A few more lectures, hot off the Turing machine tape:
- Lecture 8: Polynomial Time
- Lecture 9: P and NP
- Lecture 10: NP-completeness
- Lecture 11: NP-completeness in Practice
Yeah, it’s all standard material, but if you don’t know it … well, this is one more place you can learn.
Apropos of computer science education, some of you may have heard the sad news that the College Board is killing the AP Computer Science AB test [Slashdot] [Pontiff]. The reasons they gave were that (1) not enough students were taking it and (2) of those who were, not enough were underrepresented minorities.
I took the AB test in ’96, despite not having taken the course (my high school didn’t offer it) and not knowing Pascal (the language they still used, before they switched to C++ and then Java). I did read a book to prepare, and that’s where I got my first exposure to O-notation, linked lists, and other crumbs from the feast table of theory. I devoured it all like a hungry dog licking the floor.
It goes without saying that high school students (including underrepresented minorities) won’t take an AP course if it isn’t offered, or if their schools or the colleges they’re applying to don’t take it seriously. Computer science education is a threat to many people’s pet ideas about the world: that CS is not a real subject and is devoid of intellectual content. That everything having to do with computers is mundane and technical, and should (for that reason) be outsourced to China and India. That if we must teach CS, we should at least focus on applications, and get rid of any math or logical thought. That CS is passé, a 20th-century relic that was long ago superseded by the life sciences (haven’t computer scientists gotten the message yet?). Against this backdrop, it’s not surprising that the AB test is being killed: what’s surprising is that it lasted so long.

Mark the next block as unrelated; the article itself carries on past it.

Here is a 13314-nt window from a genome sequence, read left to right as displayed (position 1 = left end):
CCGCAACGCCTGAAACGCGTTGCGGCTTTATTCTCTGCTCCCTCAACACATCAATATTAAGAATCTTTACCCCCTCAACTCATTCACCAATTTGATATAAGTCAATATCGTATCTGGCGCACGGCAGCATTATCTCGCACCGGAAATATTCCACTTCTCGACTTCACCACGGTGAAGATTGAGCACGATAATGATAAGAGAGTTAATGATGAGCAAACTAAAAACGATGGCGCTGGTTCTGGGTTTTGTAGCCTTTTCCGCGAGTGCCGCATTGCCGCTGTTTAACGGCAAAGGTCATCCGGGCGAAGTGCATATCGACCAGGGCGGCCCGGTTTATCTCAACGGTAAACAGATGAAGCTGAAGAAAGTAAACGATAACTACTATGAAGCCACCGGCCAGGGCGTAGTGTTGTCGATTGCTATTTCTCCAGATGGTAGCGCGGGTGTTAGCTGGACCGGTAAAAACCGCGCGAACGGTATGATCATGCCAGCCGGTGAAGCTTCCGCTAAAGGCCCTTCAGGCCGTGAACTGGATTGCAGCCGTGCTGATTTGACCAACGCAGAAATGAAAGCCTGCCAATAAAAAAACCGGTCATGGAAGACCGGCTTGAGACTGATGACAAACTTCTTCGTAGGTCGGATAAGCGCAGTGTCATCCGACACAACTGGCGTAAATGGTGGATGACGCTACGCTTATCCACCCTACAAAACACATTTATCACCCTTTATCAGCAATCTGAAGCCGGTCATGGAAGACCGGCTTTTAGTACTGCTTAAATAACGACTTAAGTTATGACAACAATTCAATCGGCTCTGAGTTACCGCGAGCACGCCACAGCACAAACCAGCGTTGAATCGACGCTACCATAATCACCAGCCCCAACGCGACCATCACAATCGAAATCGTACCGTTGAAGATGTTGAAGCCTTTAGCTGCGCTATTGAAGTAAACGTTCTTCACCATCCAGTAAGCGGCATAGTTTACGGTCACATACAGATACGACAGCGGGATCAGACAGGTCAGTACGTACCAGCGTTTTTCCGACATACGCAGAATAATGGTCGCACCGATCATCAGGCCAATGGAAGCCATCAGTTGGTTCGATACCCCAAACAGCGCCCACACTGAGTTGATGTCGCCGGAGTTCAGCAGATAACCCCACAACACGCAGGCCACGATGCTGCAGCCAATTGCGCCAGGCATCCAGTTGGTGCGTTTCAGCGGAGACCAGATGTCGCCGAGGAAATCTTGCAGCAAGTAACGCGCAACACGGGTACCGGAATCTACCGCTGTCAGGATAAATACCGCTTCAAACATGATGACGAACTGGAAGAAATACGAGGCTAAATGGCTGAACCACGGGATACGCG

Blogging will continue to be sporadic, as I have a cold.
Update (4/10): Lenore Blum just gave a talk here at MIT about the future of CS education, in which she echoed several themes of this post, but also argued (among other things) that the cancellation of APCSAB is good news given the course’s obsessive focus on the details of the programming language du jour, and given high schools’ refusal to treat it as a real academic subject, instead grouping it with “electives” like woodshop and metalworking. She held out hope that the US will someday develop a reasonable K-12 computer science curriculum, pointing to successful models from Israel and New Zealand. Needless to say, I have mixed feelings about canceling the mediocre (AB), keeping the truly bad (A), and hoping for the distant good.